But the NRC said the web-surfing control room operators were directly responsible for monitoring the reactor and other plant systems, and that their actions violated plant procedures requiring operators to remain attentive and focused on their work.

According to an NRC investigation, nine operators “deliberately violated” the safety procedures by surfing the web between January and April of 2010. Three of the nine did so with such frequency and duration that they are being issued “severity level three enforcement violations.” (Severity level one represents the greatest significant violation and severity level four is the lowest.) The remaining six operators will receive severity level four violations.

The operators were not named by the NRC.

An NRC spokesman said the proposed fine for web surfing is the only such action for web surfing in memory, and may be the only such action in the history of the agency.

In a notice to Entergy Operations Inc., operators of the River Bend Station, the NRC said that it appears that operators “remained attentive to reactor operations, indications, and alarms” while surfing the Internet.

“However, because most of the operators involved knew and understood” the prohibitions on Internet access, they exhibited “deliberate misconduct” and engaged in “hundreds of instances” of accessing the Internet from the “at-the-controls” area of the control room.

Score one for ridiculously reporting.

No, there was never a safety risk. While I don’t know exactly what the operators were assigned to do or how the systems operated here, all indications are that they were simply passing some time by surfing the net when they didn’t have any need to directly interact with the controls. Nuclear reactors certainly do not require continuous second by second human input nor do they need to have a reactor operator spending hours blankly staring at the dials that usually don’t change. Granted, all indicators are checked frequently, as they should be, but that was never interrupted.

It seems that in this case the operators were doing something many of us have: using company computers with internet access for personal surfing. Companies don’t like this, of course, because it tends to encourage employees to spend their time non-productively. If not for the internet, the operators might be more prone to doing something more useful for the company during the time they spend babysitting the control room. It’s like anything else, where the operator is primarily there for contingencies or if problems arise.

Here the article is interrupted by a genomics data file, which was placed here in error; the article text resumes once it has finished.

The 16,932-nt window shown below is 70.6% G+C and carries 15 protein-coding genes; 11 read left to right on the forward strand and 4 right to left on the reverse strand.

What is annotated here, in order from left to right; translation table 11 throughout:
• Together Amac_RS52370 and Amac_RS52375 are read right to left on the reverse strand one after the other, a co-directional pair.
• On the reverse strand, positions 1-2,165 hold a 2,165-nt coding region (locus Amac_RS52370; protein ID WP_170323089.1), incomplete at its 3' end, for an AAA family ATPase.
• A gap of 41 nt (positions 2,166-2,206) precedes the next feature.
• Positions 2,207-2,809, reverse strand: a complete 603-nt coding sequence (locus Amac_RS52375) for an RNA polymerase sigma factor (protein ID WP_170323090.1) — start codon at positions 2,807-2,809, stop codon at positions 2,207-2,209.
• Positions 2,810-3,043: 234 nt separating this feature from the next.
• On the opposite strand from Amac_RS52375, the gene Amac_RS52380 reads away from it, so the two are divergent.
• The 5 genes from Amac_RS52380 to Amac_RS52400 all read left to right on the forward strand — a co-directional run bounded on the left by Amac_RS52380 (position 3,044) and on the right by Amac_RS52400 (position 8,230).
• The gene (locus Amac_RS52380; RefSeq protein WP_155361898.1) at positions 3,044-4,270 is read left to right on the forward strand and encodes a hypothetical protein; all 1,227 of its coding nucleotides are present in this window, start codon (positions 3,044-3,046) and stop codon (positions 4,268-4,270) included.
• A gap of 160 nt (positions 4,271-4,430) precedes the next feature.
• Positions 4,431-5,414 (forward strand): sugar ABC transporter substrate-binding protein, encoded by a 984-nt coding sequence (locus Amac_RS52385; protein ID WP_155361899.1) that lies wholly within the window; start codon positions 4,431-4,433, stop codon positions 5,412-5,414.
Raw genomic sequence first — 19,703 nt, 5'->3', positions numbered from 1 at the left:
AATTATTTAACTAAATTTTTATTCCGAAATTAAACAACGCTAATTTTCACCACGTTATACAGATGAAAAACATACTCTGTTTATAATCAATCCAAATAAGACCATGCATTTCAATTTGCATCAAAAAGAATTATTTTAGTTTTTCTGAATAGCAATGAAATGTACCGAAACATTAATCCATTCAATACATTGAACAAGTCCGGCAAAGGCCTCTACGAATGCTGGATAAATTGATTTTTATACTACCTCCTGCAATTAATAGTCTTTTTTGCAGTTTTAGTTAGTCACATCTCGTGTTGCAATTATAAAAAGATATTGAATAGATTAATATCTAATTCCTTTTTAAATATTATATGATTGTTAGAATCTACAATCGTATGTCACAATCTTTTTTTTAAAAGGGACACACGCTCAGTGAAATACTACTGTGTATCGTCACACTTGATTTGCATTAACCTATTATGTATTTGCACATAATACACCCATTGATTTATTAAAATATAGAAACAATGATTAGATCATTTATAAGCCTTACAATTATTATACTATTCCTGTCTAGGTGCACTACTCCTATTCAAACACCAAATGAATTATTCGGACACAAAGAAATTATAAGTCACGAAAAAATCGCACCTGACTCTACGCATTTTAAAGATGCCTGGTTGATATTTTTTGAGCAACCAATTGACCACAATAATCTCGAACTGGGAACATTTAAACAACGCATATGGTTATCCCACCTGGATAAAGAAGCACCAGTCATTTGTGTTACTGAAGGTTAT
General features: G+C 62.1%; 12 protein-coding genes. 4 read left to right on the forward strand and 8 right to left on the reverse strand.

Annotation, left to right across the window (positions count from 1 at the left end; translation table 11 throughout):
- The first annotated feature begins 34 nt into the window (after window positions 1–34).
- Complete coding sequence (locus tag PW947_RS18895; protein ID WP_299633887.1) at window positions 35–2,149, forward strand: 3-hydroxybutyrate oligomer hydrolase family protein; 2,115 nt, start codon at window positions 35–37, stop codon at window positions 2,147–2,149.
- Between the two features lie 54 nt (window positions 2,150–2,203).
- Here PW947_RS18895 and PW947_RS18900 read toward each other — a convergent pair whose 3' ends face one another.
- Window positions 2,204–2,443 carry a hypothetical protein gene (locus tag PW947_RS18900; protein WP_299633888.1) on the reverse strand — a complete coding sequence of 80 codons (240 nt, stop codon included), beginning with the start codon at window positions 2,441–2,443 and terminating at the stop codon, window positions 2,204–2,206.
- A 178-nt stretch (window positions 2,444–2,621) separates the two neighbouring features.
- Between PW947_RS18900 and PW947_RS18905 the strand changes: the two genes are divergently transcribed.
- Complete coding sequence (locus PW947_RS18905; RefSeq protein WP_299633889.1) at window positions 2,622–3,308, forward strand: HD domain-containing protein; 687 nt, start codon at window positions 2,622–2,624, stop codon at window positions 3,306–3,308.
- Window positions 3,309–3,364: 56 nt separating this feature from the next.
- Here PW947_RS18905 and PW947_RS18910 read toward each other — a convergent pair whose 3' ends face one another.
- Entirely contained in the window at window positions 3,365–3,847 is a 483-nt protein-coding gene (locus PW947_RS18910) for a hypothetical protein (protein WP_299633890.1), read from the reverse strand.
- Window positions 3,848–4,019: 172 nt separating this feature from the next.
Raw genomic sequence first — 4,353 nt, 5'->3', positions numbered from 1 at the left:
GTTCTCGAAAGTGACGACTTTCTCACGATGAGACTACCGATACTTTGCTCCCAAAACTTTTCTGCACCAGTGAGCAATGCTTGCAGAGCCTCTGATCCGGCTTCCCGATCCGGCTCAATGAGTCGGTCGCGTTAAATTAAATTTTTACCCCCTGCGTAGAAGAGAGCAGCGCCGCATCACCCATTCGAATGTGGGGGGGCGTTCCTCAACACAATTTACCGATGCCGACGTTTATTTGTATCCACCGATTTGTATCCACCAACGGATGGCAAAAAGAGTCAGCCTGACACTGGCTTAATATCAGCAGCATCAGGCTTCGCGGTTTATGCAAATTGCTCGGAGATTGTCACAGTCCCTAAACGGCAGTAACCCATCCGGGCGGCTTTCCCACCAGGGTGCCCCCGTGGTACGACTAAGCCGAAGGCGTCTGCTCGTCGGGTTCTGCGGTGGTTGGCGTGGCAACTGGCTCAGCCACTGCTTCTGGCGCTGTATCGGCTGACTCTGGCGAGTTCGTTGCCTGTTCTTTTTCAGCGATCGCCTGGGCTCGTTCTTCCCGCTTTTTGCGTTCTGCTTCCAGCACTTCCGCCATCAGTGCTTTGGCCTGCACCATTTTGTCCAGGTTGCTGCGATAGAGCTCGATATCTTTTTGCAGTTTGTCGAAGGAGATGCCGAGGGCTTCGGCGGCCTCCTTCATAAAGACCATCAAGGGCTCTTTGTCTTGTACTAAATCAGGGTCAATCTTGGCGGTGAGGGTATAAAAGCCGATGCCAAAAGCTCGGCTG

Still, this really just isn’t a news story. The workers never left their posts and they were ready to respond to any incident. That’s the important thing. I guess in the future they’ll have to go back to old fashioned paper crossword puzzles and magazines.

The US Space Program’s Plutonium-238 Crisis

Friday, January 6th, 2012

When spacecraft are sent to explore the inner solar system, solar cells are usually the choice to provide power. However, when venturing out past the orbit of mars, the intensity of sunlight available makes it increasingly difficult to obtain sufficient amounts of power. Past Jupiter, it’s virtually impossible to power a space probe with solar cells as they would need to be enormous to gather enough sunlight. Even within the inner solar system, where sunlight is reasonably intense, solar cells provide limited energy for probes that explore the surface of planets, such as the mars exploration rovers. Sunlight is also problematic for places like the earth’s moon, where spacecraft would sit in complete darkness for days.

The solution to this problem has been the radioisotope thermal generator. An RTG is a simple device, consisting of a strong particle-emitting isotope that produces heat and a thermoelectric generator which converts that heat into electricity. The heat can also be used to keep vital components of the probe warm. Unlike nuclear reactors, radioisotope thermal generators are extremely simple, have no minimum critical mass, produce little gamma and almost no neutron emissions, which could blind scientific instruments, and therefore require little or no shielding. Modern RTG’s can provide hundreds of watts of reliable electrical power for years on end in a small, durable package.